In continuing our series on Game Changers, meet Jake Jacobson, Vice President, Business & Corporate Development at Babcock Canada. Jake has spent the last two and a half years of his illustrious career with Babcock Canada and has 45 years under his belt in the defence & security industry. Of those years, almost three decades were spent with the Navy; and the rest with Lockheed Martin in the UK and Canada, General Dynamics Canada and DND.
1. How did you start out in this industry and how has it brought you to where you are today?
In addition to time at sea and on the waterfront, much of my time in the Navy was spent contributing to or managing major programs: naval engineering, above water weapons, underwater warfare, ship repair, and shipbuilding. It was a natural transition to move to industry to contribute to the management of maritime helicopter programs, and then further shipbuilding, underwater warfare, and advance air and naval programs. It was a perhaps unusual but also natural transition to move back to DND to oversee National Procurement, help wherever I could with respect to Canada’s mission in Afghanistan, and support the development of the Canada First Defence Strategy and the major growth in programs that came with the policy. Joining Babcock has given me an opportunity to again focus on the challenges of sustaining complex platforms and systems, and to expand my horizons further from the defence domains (air, land, and sea) to the adjacent commercial domains.
2. What is your role today?
My role at Babcock Canada can best be summed up as helping the company to develop as a Canadian business: leading an experienced and talented team in exploring how Babcock can make a difference in the defence and commercial domains here in Canada, and helping the company develop corporately, as a growing business. As many of our colleagues would attest: shrinking a business is hard, but growing a business is much harder.
3. What was your most challenging moment?
Tough question, as there have been several throughout my career that would vie for that title: “successful” missile trials on the pre-TRUMP IROQUOIS Class that were really a failure; driving to 100% completion of all sea trials in one month post ship refit; performing the 24-hour straight analysis that changed the course of the subsequent TRUMP program; defending the East Coast Combat Engineering organization from well-meaning but misguided efficiency cuts; leading the East Coast drive to get our ships off to the first Gulf War; having to say goodbye to 100 great people from the West Coast FMF, and re-organizing it for greater operational effectiveness; supporting the then Defence Procurement Agency, the Royal Navy and its Fleet Air Arm in getting the Royal Navy’s Merlin ASW helicopters ready on time to join the Ark Royal for deployment to the Gulf; building and then saying a sad goodbye to a great capture team assembled for Canada’s Maritime Helicopter program; building a cross-industry solution to the first Joint Support Ship program; working with truly dedicated, innovative leaders to re-build the Materiel Group’s engineering and procurement personnel and training base, respond to the Manley Report’s call for medium-lift helos and high-performance UAVs for Afghanistan, developing the initial thoughts on new approaches to shipbuilding and economic leverage of defence procurement, and developing the rationale for growth and prioritization of our always-short National Procurement budget; and, most recently, helping Babcock as a very willing student-of-Canada to understand how Canada is different, and the many ways in which it can make a positive difference.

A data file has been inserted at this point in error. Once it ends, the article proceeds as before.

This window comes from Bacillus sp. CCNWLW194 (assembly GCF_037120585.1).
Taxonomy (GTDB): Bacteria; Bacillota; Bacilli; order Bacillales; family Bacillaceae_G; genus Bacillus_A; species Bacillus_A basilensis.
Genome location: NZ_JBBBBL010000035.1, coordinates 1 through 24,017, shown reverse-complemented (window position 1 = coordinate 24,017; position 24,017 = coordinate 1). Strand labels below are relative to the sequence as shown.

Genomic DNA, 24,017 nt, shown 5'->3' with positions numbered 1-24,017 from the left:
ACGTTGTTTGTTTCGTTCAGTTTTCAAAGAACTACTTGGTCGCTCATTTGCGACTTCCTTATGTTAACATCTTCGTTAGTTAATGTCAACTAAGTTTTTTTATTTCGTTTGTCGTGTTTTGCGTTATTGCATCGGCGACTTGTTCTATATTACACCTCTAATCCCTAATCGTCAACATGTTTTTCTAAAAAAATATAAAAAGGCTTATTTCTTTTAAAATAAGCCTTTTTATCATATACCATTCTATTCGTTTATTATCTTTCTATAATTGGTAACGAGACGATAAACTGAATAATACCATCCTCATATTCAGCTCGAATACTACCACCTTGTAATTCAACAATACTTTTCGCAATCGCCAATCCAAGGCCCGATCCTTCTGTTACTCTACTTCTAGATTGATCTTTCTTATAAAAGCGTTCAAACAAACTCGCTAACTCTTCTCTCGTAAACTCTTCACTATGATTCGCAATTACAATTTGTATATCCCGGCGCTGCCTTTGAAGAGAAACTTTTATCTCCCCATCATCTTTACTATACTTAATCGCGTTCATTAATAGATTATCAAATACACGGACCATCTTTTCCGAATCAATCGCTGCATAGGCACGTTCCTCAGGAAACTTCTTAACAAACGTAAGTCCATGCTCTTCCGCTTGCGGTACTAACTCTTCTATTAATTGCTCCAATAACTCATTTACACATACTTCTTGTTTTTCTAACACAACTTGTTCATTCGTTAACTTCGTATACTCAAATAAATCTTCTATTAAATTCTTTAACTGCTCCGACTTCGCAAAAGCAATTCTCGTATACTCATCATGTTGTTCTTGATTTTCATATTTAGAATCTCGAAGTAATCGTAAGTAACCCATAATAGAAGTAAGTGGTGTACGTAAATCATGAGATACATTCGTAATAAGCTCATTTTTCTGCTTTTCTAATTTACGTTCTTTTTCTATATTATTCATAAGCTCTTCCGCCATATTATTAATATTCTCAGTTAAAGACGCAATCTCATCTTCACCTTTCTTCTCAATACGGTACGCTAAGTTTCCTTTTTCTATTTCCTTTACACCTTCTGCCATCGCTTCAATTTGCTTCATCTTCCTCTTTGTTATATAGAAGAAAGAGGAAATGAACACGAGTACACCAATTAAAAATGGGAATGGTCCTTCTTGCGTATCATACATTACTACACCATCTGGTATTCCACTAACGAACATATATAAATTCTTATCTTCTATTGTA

4. What was your aha moment or epiphany that you think will resonate most with our readers, tell us that story?
Most often, we all work very hard to meet deadlines or achieve a particular result. This is a story of when working even harder was not going to achieve the result. Rather, it became a situation where it became apparent that the goal could not be achieved, and the program needed to take a radical change of direction as a result.
The situation is one I referred to in my answer to my most challenging moment(s): “performing the 24-hour straight analysis that changed the course of the subsequent TRUMP program”. As I look back on what happened that weekend, it illustrates to me a time when less curiosity and less rigour would have realized a no-doubt perfectly acceptable short-term outcome, but one which would have resulted in a misspent billion dollars, and a false sense of a key naval capability.
As the Navy’s and DND’s lead for the above water warfare solution for the Tribal Update & Modernization Program (TRUMP), I went into the office on a quiet Saturday to spend a couple of hours working out how the complement of the conventional “Standard” missiles each ship should have to defend itself and accompanying ships from the expected threat. Fortunately fortified by a bag of bagels I happened to pick up en route, the couple of hours stretched to several, and then to overnight as I found I had to first develop (in the days before PCs and electronic spreadsheets) the probabilistic models, test them, and then work through the multiple engagement examples.